Tuesday, November 21, 2006

Once More to Strawberry Fields

You are larger than life.

Your friends adore the way you can be, at once, irreverent toward authority and amazed by the divine. But your friends aren't with you today; they all work on Monday, and you will never tell them about your sojourns in Strawberry Fields. You itch at the thought that they might comment, "Don't you have anything better to do with your time."

But today you will sit on a bench and read Kamir's and Mirabai's ecstatic poems and forget you even have friends.

You were reluctant to leave your apartment today, not just because the weather has turned since yesterday and is now offering the cold gusts that roll off the plains of the Midwest, but because yesterday's venture to Strawberry Fields ended in such a random act of strangeness. (You can’t get that super model, with her tattooed thigh and suicide-victim grandma, off your mind). You hope such an encounter doesn’t happen again, but things like that happen to you all the time, even in your own home.

Oddly, no one is here at this hour, not a truant, homeless, or ascetic in sight. You are alone. No tourists are arranging roses over the mosaic. Not a soul shooting photographs.

But one unexpected object is hanging around here, dangling at the edge of the sacred circle: one shoe—a black, Adidas street sneaker. The laces are missing and the shoe is stretched in sad shape, as if the foot that once wore it was much too wide and tried, with more desperation than Cinderella’s ugly stepsisters, to force a too-big foot to fit.

One shoe. Abandoned. Without companion. One shoe next to that one word


The sight now makes the word more than just the word. Now you see a command. Imagine where that shoe has been. Imagine its owner who must now be hobbling along with only one shoe. Imagine where that person is now and how chilly the shoeless foot must feel.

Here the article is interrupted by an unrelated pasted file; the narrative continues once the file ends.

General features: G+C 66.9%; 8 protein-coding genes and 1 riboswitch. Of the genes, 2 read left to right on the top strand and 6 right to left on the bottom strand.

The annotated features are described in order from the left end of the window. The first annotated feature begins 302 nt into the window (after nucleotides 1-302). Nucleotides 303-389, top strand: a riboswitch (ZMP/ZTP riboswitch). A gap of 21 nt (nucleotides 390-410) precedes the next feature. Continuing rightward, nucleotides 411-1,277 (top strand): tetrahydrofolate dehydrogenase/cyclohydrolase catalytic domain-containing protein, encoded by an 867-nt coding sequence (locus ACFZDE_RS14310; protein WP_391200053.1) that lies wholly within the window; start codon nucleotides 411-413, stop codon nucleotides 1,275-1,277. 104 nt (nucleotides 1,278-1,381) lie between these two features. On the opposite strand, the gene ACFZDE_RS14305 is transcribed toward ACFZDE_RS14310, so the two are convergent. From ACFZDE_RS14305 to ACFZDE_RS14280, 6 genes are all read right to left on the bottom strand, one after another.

No. You want to rebel. You want to resist the temptation to imagine. You don’t want to imagine just because the mosaic icon, the memorial to John Lennon, is insisting that you imagine…imagine…imagine. As if now, just because so many travelers come to pay their respects, this word, attractor of flowers and devotional objects, has somehow taken on authority of its own. You’ve been searching for an opportunity to rebel against your inclination to imagine (as some friends have characterized your imagination as, let’s just say, categorically overactive). Well, here is your opportunity to revolt.

Do not imagine where that shoe has been, though your mind may have already conceived the novel, the screenplay, the Broadway musical adaptation, the HBO special series: The Strawberry Fields Mysteries.

No. No. Leave that story untold.

You have been there before, to that taboo realm that urges you to imagine. What visited you in that realm delighted you as much as it broke your heart. But remark, carefully, what it would mean for you to ignore the command to


Sit. You are ready to wait. Now you are preparing for the Visitor, the Guest, the Secret One, the one coming to deliver the Gift. Believe it or not, sometimes the Guest even wishes that the word said


Rather, you read poems and rub your eyes, and it is still there:


The Guest is on the way. The Guest will arrive in Strawberry Fields, maybe this December. Maybe next. Maybe decades hence. If you wish to receive your secret visitor, stay quiet and keep reading, and (here's a hint)

"Imagine all the people sharing all the world."

Maybe, you start to imagine, that shoe was left here by the Guest?


You have been told, and you have a feeling, the Guest will bring the Voices.

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